From Australia’s Jewish Past: Joseph Barrow Montefiore – a trader, land owner and one of the earliest free settlers

October 12, 2021 by Features Desk
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Joseph was born in 1803 in London, the youngest son of Eliezer and Judith Levi Montefiore.

Jacob Barrow Montefiore

By 1826 he had become one of the twelve ‘Jew brokers’ in the city of London, buying the privilege for £1500. However, being young and enterprising and with a desire for larger speculative ventures and, in June 1828, emigrated to New South Wales, with his wife Rebecca (Mocatta) and their two children.  Rebecca and Joseph went on to parent 11 other children.

His plan was to invest some £10,000 in the wool industry and the cultivation of drugs.  He applied for a grant of 5000 acres of land, double the normal grant and which required permission from London.  This was duly given, the land was in various parcels and was principally in the regions of Bligh, Wellington and Bathurst.  Joseph went on to acquire more land through his company – J Barrow Montefiore – and by 1838 owned 12500 acres, becoming a significant landowner in the colony.

Though a landowner, he never became an ‘agriculturist’ as he had originally intended. In partnership with his brother Jacob who was a member of the South Australian Colonization Commission in London from 1835 to 1839.  He made a large fortune in real estate, helped to found the Bank of Australasia – a predecessor of the ANZ Bank – and was one of the channels through which English capital contributed to the pastoral expansion and speculative boom of the late 1830s. Joseph was one of the sponsors of the bill, which became known as the Forbes Act of 1834, advocating interest rates free from statutory limits to encourage the flow of capital into the colony: ‘restrict the rate of interest’, he warned a sub-committee of the Legislative Council, ‘and you at once destroy the stamina of the colony’.  In late 1834, Joseph went to Melbourne, very soon after its establishment from Tasmania where he rented the house of John Batman, founder of Melbourne, and bought up several city blocks.  Following the Depression, the family business in Sydney went bankrupt with the London firm suspending payment in 1841 and Joseph returned to England.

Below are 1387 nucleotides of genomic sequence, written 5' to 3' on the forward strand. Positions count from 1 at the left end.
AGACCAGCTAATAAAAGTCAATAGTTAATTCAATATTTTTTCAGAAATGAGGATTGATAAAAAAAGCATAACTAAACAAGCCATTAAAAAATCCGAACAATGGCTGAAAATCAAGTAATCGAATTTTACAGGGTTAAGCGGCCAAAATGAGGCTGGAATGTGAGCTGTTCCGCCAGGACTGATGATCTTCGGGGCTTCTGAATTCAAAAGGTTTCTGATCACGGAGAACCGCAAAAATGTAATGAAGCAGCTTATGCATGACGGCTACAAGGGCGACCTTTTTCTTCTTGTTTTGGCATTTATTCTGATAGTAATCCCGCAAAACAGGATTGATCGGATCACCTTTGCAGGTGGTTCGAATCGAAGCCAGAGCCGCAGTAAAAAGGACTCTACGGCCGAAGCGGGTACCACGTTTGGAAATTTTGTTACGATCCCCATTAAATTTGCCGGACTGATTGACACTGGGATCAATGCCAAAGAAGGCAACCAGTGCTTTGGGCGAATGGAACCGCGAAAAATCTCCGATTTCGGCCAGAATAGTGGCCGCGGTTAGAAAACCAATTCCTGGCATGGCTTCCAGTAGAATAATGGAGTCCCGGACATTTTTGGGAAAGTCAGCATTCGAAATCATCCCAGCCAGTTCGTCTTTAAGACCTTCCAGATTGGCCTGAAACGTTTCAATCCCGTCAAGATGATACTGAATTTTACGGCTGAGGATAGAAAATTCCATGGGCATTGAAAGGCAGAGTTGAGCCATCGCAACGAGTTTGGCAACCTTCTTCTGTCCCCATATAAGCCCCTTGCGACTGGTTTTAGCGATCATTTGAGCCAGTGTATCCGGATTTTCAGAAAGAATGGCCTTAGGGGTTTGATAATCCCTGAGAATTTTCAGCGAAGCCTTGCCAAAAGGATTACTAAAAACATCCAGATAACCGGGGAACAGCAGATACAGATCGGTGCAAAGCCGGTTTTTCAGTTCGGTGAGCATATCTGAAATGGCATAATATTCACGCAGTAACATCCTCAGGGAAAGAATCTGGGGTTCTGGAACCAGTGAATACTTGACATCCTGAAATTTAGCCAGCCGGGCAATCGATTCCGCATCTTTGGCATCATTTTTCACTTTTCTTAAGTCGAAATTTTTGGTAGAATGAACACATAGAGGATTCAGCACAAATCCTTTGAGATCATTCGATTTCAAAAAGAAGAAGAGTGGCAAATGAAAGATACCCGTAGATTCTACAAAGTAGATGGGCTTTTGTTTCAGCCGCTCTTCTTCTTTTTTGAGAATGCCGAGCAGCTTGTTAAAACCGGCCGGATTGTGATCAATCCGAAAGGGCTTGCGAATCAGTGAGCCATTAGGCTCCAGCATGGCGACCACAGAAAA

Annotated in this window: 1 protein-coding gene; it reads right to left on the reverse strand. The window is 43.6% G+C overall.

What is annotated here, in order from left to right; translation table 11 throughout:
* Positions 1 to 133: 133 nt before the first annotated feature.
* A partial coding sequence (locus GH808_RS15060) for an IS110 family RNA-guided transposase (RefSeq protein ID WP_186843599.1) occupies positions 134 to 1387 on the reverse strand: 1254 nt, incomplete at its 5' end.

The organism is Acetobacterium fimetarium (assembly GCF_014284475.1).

By 1844 the Montefiore brothers, assisted by numerous friends and possibly the London Rothschilds, were back in business and Joseph decided to try his luck in South Australia. He arrived in Adelaide from London on 27 July 1846 accompanied by his wife Rebecca, nine daughters and two sons, two servants, ‘a harp, a piano and 300 packages’, and soon set up in business with his nephew Eliezer Levi Montefiore as importers and shipping agents. Joseph invested heavily in copper mines and served on the board of a number of mining companies, notably the Royal South Australian Mining Co. He was a member of the stock exchange, a committee member of the Adelaide Chamber of Commerce and an original trustee of the Savings Bank. In 1851 he stood for election to the East Adelaide seat of the Legislative Council as a ‘good friend of free trade and moderate, unhurried reform and an opponent of state aid’ but was defeated. True to the Montefiore tradition he retired from business when still in his fifties and in 1860 returned to London where he was active for many years as one of the founders and stalwarts of the Jewish reform movement.

Joseph Montefiore was one of the earliest free Jewish settlers in New South Wales and was active in Jewish communal life from the start. He was the first president of the Jewish congregation of Sydney upon its official foundation in 1832 and helped to secure a land grant for a Jewish cemetery in 1835. In 1847, together with Eliezer Montefiore, he pressed for a Jewish share in state aid to religion, by which means the evolving Jewish community of Adelaide wanted to assert Jewish equality in South Australia. Likewise in 1851, Joseph welcomed the General Education Act on behalf of the Adelaide Jewish Community.

Enterprising, urbane, and noted for his wit and memory, he was perhaps the outstanding representative in the Australian colonies of the richly endowed Sephardi merchants, financiers and London scholars, was instrumental in building a Jewish community.

He died on 8 September 1893 in Brighton leaving ten daughters and three sons, Rebecca having passed away on 29 October 1886.

The next in this series is the story of Jacob Barrow Montefiore

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